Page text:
In the 1971 film Diamonds are Forever, British secret agent James Bond uses fake fingerprints as part of a ploy to assume the identity of a diamond smuggler. At the time, sham prints were purely a futuristic bit of Bond gadgetry, but technology has since caught up. In 2002, the Japanese cryptographer Tsutomu Matsumoto showed that imitation fingerprints made cheaply from gelatin, a main component of gummy sweets, could trick up to 80 percent of standard fingerprint sensors. The sensors also sometimes fail to recognize legitimate prints when the finger being scanned is dirty, worn, scarred, or too wet or ...

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    14. Noninvasive imaging method looks deeper inside the body to study living brain

      Noninvasive imaging method looks deeper inside the body to study living brain

      Researchers at the University of Washington (UW) have used a noninvasive light-based imaging technology to literally see inside the living brain, providing a new tool to study how diseases like dementia, Alzheimer's, and brain tumors change brain tissue over time. The work is reported by Woo June Choi and Ruikang Wang of the UW Department of Bioengineering, today in the Journal of Biomedical Optics . "The paper shows significantly enhanced imaging depth using a noninvasive laser-enabled technique for deep tissue imaging. In the brain, the imaging depth is almost doubled," said journal editorial board member Martin Leahy of the National ...

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    15. New lasers offer low cost industrial processing and novel surgical possibilities

      New lasers offer low cost industrial processing and novel surgical possibilities

      EU scientists have developed efficient new fibre optic lasers that deliver short wavelengths for accurate polymer material processing, at incredible strength and low cost. The consortium behind the new innovations, developed through the ISLA project, is now in the process of marketing some of these cutting edge devices.

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    16. Self-sweeping laser could dramatically shrink 3-D mapping systems

      Self-sweeping laser could dramatically shrink 3-D mapping systems

      A new approach that uses light to move mirrors could usher in a new generation of laser technology for a wide range of applications, including remote sensing, self-driving car navigation and 3D biomedical imaging. A team of University of California, Berkeley, engineers led by Connie Chang-Hasnain, a professor of electrical engineering and computer sciences, used a novel concept to automate the way a light source changes its wavelength as it sweeps the surrounding landscape. They report their findings in the journal Scientific Reports , to be published Thursday, Sept. 3. The advance could have implications for imaging technology using LIDAR, or ...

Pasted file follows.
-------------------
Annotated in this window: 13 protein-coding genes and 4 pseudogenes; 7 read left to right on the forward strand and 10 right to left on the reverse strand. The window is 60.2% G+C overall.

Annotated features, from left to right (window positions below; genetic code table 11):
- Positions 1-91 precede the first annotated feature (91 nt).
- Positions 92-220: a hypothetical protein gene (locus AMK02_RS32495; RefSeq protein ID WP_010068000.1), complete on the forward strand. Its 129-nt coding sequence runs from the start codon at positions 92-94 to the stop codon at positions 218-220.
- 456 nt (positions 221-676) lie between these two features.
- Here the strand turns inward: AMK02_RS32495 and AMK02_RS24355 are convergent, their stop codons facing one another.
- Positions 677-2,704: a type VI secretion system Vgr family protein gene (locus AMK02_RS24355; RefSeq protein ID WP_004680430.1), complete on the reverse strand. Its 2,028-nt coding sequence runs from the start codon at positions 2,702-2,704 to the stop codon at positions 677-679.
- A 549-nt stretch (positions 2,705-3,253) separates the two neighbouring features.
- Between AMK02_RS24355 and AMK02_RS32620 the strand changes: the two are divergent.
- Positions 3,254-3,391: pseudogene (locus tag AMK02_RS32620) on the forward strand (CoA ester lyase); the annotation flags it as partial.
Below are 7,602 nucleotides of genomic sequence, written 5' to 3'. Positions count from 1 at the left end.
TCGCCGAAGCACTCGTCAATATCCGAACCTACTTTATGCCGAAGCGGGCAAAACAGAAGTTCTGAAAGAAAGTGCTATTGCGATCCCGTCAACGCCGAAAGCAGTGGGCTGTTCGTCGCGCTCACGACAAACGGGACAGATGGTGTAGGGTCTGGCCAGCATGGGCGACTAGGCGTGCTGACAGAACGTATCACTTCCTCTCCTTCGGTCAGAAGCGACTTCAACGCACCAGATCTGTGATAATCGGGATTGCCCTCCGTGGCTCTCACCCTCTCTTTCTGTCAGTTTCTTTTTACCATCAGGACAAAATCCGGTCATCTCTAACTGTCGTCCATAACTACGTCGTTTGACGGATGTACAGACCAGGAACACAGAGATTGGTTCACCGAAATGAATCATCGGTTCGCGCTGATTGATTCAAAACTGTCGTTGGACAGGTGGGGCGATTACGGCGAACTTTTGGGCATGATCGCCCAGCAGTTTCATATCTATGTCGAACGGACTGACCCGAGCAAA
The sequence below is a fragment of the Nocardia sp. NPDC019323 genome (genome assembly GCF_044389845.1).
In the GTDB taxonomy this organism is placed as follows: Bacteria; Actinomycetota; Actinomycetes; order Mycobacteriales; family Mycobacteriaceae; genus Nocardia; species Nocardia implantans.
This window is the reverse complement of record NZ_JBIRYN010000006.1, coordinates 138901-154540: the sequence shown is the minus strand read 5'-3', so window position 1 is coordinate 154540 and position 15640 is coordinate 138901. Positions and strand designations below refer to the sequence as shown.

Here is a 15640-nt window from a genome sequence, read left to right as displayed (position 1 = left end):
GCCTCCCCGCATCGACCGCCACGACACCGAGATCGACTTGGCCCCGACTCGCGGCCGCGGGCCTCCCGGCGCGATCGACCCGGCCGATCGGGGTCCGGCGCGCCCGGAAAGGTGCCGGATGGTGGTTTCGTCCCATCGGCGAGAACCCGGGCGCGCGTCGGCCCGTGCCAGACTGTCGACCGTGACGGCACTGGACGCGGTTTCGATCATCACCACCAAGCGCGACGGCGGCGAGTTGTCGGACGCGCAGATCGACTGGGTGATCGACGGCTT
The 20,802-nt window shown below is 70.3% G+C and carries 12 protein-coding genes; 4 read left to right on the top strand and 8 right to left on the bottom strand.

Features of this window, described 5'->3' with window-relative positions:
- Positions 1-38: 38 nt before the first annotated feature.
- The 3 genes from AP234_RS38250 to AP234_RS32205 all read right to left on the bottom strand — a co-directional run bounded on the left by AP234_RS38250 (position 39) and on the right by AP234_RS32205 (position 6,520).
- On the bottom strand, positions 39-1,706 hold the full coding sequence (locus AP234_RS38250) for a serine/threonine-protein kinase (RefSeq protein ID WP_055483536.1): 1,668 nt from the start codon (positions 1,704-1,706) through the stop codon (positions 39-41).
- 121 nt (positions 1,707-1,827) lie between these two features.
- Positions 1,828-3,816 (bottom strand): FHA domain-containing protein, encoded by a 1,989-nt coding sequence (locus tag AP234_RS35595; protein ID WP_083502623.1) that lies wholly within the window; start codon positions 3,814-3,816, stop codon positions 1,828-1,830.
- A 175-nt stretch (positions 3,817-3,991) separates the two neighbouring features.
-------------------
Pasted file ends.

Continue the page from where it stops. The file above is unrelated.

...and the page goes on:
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    17. Small, inexpensive, and incredibly resilient: A new femtosecond laser for industry

      Small, inexpensive, and incredibly resilient: A new femtosecond laser for industry

      A team at the University of Warsaw, Faculty of Physics has created a laser capable of generating ultrashort pulses of light even under extremely difficult external conditions. This unique combination of precision and resilience is due to the fact that the whole process of generating femtosecond laser pulses takes place within a specially-selected optical fiber. Its appearance seems quite inconspicuous: just a flat, rectangular box, tens of centimeters across and about the same height, with a thin, shiny-tipped "thread" leading out of it, so long that it is rolled up into a coil. This small instrument, built by physicists from ...

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    18. Technique to measure volumes of key 'Lab on a Chip' components

      Technique to measure volumes of key 'Lab on a Chip' components

      Imagine shrinking tubes and beakers—in fact, most of a clinical chemistry lab—down to the size of a credit card. When engineers figured out how to do that two decades ago, they enabled complex tests to be performed with tiny "lab on a chip" technology. But until now, there has been no way to accurately measure the size of the tiny vessels they created. Now,scientists at the National Institute of Standards and Technology have found a potential solution to this longstanding manufacturing issue. The NIST approach could meet an important need in the microfluidics industry, which creates devices ...

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    19. Laser comb system maps 3-D surfaces remotely for manufacturing, forensics

      Laser comb system maps 3-D surfaces remotely for manufacturing, forensics

      Researchers at the National Institute of Standards and Technology have demonstrated a laser-based imaging system that creates high-definition 3D maps of surfaces from as far away as 10.5 meters. The method may be useful in diverse fields, including precision machining and assembly, as well as in forensics.

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    1-19 of 19